“I can categorically tell you Mario Balotelli will not be at Liverpool,” Brendan Rodgers said earlier this month. Oh Brendan, you trickster (it seems). The Italian divides opinion, but for entertainment value alone, the Premier League has been a poorer place since his departure from Manchester City 20 months ago. Come on, the man filled up his World Cup sticker album with pictures of himself! It seems only fitting that his first match as a Liverpool player, should he sign of course, would be back at the Etihad in Manchester, a place he once described as being “not up to my taste.” As a City player, Balotelli played the role of both hero and villain, but assuming he is signed in time for Monday night’s match, it will be intriguing to see what kind of reception the City fans give him. Whether it is in their rival’s match-day squad, or in the stands, it may well be a warm welcome. MB
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4) Liberty Stadium clash to provide useful yardstick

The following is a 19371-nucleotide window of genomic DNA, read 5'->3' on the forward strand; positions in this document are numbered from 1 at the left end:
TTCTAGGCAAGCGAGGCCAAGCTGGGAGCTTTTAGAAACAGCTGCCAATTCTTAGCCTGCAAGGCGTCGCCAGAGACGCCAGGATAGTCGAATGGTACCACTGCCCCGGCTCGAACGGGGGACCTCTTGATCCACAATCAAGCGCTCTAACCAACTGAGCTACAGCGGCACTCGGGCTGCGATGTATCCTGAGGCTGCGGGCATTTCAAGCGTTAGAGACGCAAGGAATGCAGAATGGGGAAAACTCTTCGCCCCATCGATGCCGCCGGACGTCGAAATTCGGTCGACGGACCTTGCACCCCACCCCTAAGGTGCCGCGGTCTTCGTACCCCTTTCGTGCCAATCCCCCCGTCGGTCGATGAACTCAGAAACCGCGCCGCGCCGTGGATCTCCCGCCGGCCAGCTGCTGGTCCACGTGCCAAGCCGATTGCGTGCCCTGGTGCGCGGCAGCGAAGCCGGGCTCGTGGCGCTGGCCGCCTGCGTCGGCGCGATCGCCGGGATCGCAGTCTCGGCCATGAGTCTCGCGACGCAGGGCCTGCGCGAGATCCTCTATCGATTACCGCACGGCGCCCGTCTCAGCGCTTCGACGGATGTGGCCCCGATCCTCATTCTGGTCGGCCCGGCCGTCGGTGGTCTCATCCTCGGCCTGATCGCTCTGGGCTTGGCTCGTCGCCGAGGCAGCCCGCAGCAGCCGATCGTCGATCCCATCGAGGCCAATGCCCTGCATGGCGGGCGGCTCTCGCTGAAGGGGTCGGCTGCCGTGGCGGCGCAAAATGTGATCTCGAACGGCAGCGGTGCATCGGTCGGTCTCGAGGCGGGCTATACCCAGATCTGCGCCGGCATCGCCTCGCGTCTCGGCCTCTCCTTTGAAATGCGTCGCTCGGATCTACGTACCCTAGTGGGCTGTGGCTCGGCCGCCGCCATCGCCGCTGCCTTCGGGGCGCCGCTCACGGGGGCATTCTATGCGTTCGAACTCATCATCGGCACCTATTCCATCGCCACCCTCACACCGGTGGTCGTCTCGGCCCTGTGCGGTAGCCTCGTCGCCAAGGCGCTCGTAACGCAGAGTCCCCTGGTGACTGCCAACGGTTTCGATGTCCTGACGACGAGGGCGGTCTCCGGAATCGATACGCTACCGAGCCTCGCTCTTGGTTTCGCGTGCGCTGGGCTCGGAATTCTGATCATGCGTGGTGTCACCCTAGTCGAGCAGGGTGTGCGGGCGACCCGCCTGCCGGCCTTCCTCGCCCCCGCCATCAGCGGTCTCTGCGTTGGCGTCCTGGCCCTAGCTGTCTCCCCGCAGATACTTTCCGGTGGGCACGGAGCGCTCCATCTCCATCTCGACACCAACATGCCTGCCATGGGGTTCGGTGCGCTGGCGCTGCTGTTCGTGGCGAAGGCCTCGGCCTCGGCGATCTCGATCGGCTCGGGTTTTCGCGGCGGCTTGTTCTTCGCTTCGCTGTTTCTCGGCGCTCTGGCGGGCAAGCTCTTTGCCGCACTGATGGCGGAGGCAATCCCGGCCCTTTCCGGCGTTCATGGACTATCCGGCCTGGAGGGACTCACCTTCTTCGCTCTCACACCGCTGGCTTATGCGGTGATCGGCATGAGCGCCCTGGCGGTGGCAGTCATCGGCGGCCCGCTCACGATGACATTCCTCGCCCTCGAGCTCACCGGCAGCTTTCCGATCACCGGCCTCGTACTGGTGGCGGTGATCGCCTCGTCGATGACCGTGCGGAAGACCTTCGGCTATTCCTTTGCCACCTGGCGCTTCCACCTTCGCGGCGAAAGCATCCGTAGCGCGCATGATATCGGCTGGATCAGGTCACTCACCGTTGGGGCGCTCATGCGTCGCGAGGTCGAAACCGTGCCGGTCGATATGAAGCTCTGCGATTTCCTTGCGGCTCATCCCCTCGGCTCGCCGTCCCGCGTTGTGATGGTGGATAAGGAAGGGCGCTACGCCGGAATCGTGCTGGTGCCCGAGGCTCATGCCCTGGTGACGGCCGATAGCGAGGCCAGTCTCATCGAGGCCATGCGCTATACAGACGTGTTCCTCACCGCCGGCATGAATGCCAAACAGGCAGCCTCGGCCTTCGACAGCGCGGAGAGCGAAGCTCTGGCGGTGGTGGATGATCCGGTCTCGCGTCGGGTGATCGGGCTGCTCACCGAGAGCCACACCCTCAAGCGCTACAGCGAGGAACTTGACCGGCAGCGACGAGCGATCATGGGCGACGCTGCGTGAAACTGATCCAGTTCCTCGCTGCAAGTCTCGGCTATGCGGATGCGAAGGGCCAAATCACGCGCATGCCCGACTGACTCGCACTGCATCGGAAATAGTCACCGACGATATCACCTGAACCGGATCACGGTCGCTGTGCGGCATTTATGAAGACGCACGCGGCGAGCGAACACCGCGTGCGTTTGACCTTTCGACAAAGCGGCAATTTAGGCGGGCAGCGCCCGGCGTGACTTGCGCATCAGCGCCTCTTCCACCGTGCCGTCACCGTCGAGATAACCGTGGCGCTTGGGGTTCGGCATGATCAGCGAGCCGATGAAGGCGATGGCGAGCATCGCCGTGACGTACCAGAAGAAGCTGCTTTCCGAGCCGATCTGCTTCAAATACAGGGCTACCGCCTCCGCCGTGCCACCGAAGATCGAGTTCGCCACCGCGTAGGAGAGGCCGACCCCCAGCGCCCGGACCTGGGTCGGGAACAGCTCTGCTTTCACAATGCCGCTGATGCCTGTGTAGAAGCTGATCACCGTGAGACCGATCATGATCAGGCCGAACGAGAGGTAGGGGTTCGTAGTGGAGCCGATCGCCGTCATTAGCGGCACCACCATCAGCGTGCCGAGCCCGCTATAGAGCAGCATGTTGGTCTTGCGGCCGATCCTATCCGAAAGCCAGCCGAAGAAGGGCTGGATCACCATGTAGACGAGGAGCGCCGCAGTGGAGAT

With Swansea having beaten woeful Manchester United at Old Trafford without looking entirely convincing, and Burnley having been comprehensively beaten by Chelsea without looking hopelessly out of their depth, one gets the feeling that it is the meeting between the two sides in Wales, rather than those of the opening weekend, that will give both clubs a better idea of the lie of the Premier League land for the season ahead. Both are clubs in transition, with Swansea City still adjusting to life under Garry Monk and the departure of their Spanish contingent, while white-hot relegation favourites Burnley are to be commended for keeping faith with the players who won them promotion as they set about trying to find their feet in the Premier League. With two ambitious young managers full of bright ideas going toe-toe, this is one of the more intriguing fixtures of the weekend. BG